Zoom backgrounds allow you to make the most of your time at home with photos of elephants, lions and other wild animals.
Must Read: top 10 wildlife spots
Due to the COVID-19 pandemic, many of us work from home or spend more time indoors.
This means that Zoom, Skype, and other conference calling programmes are being used by a greater number of people. It also gives us the chance to share images and spread awareness about the importance and benefits of wild animals remaining in their natural habitats.
How Zoom backgrounds work
It is easy to set up a background virtual for your Zoom meeting.
Simply tap the arrow button at the bottom of the screen to select “choose virtual backdrop”. You can then choose to upload your own image that you have saved to your computer.
Never Miss: 16 tundra animals around the world
Why does my Zoom background have the writing reversed?
You don’t have to worry if you see the writing backwards. The other participants on the call will see the writing correctly. Zoom previews will be mirrored automatically, because that’s what we are used to seeing. It’s possible to disable mirroring but it is best not.
Our global petition
We would appreciate it if, instead of asking for a payment or donation for these backgrounds. Forever.
All the wild animals shown in these photos are affected by this cruel trade. Your voice can help us save them.
Two toed sloth
Sloths are a popular animal for taking ‘wildlife selfies’ in Amazon because of their gentle and slow nature. These normally calm and gentle animals are taken from their natural habitats and forced to live in chaotic, noisy environments. They then get passed from tourist to tourist.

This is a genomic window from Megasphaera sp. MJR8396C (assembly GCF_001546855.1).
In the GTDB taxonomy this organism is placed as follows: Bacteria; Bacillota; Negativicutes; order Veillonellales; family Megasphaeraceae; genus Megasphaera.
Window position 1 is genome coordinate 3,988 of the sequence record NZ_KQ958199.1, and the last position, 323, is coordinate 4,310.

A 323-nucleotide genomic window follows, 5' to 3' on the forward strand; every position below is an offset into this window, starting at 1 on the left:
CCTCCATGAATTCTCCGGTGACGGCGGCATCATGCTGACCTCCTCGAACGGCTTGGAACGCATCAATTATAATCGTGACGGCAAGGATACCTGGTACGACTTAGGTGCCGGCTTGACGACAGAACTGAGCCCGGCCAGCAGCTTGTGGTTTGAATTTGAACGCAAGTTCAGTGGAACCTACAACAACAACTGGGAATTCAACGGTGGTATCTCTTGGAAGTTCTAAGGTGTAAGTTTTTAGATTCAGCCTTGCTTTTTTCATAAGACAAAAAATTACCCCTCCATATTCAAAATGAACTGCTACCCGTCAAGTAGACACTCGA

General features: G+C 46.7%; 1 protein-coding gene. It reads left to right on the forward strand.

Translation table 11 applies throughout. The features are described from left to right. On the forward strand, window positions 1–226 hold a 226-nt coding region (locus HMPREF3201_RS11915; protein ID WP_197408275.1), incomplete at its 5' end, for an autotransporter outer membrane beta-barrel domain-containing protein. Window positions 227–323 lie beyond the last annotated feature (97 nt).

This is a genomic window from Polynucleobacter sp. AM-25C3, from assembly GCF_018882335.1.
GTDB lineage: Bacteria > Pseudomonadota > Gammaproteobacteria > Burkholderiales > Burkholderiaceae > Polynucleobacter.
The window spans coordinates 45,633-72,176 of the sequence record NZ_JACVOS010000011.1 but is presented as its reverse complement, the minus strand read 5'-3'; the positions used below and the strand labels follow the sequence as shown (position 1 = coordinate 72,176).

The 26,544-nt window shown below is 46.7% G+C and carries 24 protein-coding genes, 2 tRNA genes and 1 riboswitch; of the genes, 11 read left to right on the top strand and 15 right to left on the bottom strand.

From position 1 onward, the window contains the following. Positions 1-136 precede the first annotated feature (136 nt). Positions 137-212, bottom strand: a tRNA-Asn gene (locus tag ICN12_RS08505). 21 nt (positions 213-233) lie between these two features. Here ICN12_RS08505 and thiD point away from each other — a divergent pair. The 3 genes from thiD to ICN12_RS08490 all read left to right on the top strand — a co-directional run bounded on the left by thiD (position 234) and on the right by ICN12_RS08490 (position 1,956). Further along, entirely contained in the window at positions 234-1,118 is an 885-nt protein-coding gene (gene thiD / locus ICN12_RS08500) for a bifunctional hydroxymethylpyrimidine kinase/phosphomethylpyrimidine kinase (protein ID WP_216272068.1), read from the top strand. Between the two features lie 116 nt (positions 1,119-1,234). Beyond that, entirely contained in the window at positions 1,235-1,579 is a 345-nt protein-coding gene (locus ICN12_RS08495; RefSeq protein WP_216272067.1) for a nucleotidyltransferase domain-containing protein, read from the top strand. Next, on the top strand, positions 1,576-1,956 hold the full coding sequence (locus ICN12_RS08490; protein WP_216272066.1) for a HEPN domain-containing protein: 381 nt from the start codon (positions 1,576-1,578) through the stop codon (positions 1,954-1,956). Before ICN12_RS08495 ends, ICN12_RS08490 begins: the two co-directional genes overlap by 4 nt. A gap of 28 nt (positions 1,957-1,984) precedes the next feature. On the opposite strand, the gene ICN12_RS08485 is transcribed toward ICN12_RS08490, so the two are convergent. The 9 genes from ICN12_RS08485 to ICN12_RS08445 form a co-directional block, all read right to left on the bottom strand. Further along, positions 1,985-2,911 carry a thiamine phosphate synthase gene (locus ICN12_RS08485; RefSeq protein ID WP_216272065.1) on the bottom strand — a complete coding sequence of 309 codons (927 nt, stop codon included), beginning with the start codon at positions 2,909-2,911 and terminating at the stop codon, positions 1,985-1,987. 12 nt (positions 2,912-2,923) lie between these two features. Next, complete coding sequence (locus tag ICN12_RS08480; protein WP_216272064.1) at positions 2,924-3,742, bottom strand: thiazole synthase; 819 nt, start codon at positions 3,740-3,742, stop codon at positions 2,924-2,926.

Eurasian brown bear
The brown bear was lucky enough to be able to live in the Romanian sanctuary. After being contacted by AMP (Millions of Friends), we began construction of the Libearty bear sanctuary in 2005. Since then, it has been home to 126 bears who were rescued from suffering at zoos across Europe.
The wildlife trade is also threatening lions, in addition to the danger of habitat destruction. South Africa’s lion cubs can be walked with lions at tourist locations and peddled. They are then used for “canned hunting” – in which hunters pay high prices for guaranteed kills as the lions become too large. The bones of the lions are then taken and exported to Asia. This is legal in South Africa. In 2018, South Africa exported 1,500 lion skeletons. This photo of a lion was taken in Nairobi National Park, Kenya.
Also Read: 10 most colorful birds in the world
Orangutans, like sloths are kept in unsuitable conditions. They are forced to interact with tourists to take selfies. In order to provide grotesque entertainment for tourists, they are trained in such things as zip lining, boxing, bikini dancing, and even bicycle riding. The BOSF sanctuary in Borneo is home to the orangutan below.
Too many toucans are imprisoned for their entertainment and then painfully treated. However, this toucan was found in Brazil.
Tragically, elephants are held captive in Asia for wildlife tourism. Because of their intelligence, size and strength, many elephants are kept in captivity to entertain tourists. We support ChangChill as an elephant-friendly location in Thailand. The elephant below lives happily at ChangChill.
Caimans are not only exploited as tourist selfie animals like the other animals on this list, but they are also raised in cruel conditions to produce leather that can be used for luxury goods.
Wild animals should be protected
Most popular: ten biggest animals in the world
To protect these animals from further cruelty, it is necessary to end global wildlife trading. Forever.